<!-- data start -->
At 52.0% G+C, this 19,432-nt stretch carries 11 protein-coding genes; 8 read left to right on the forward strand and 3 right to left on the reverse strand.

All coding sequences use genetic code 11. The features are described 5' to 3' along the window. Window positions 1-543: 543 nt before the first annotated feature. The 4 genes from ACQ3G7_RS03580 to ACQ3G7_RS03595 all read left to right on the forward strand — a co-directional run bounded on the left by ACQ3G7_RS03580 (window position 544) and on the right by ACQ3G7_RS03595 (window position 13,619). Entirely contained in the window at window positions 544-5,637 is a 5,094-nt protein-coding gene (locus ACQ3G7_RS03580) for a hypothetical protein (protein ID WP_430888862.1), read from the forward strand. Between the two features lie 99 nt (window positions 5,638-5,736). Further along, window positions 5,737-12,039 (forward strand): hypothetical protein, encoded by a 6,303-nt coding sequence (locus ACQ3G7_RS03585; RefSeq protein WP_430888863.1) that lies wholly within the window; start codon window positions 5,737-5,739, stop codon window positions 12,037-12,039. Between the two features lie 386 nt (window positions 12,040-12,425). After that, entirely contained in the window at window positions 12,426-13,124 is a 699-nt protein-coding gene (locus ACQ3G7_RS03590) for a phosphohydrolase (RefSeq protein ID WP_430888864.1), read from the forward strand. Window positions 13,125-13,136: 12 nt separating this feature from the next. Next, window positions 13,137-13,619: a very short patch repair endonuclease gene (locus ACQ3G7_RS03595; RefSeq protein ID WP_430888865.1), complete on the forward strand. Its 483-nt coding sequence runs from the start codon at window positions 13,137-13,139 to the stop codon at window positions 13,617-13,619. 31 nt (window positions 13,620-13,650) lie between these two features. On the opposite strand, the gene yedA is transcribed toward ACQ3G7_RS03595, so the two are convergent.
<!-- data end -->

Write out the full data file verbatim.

At 52.0% G+C, this 19,432-nt stretch carries 11 protein-coding genes; 8 read left to right on the forward strand and 3 right to left on the reverse strand.

All coding sequences use genetic code 11. The features are described 5' to 3' along the window. Window positions 1-543: 543 nt before the first annotated feature. The 4 genes from ACQ3G7_RS03580 to ACQ3G7_RS03595 all read left to right on the forward strand — a co-directional run bounded on the left by ACQ3G7_RS03580 (window position 544) and on the right by ACQ3G7_RS03595 (window position 13,619). Entirely contained in the window at window positions 544-5,637 is a 5,094-nt protein-coding gene (locus ACQ3G7_RS03580) for a hypothetical protein (protein ID WP_430888862.1), read from the forward strand. Between the two features lie 99 nt (window positions 5,638-5,736). Further along, window positions 5,737-12,039 (forward strand): hypothetical protein, encoded by a 6,303-nt coding sequence (locus ACQ3G7_RS03585; RefSeq protein WP_430888863.1) that lies wholly within the window; start codon window positions 5,737-5,739, stop codon window positions 12,037-12,039. Between the two features lie 386 nt (window positions 12,040-12,425). After that, entirely contained in the window at window positions 12,426-13,124 is a 699-nt protein-coding gene (locus ACQ3G7_RS03590) for a phosphohydrolase (RefSeq protein ID WP_430888864.1), read from the forward strand. Window positions 13,125-13,136: 12 nt separating this feature from the next. Next, window positions 13,137-13,619: a very short patch repair endonuclease gene (locus ACQ3G7_RS03595; RefSeq protein ID WP_430888865.1), complete on the forward strand. Its 483-nt coding sequence runs from the start codon at window positions 13,137-13,139 to the stop codon at window positions 13,617-13,619. 31 nt (window positions 13,620-13,650) lie between these two features. On the opposite strand, the gene yedA is transcribed toward ACQ3G7_RS03595, so the two are convergent.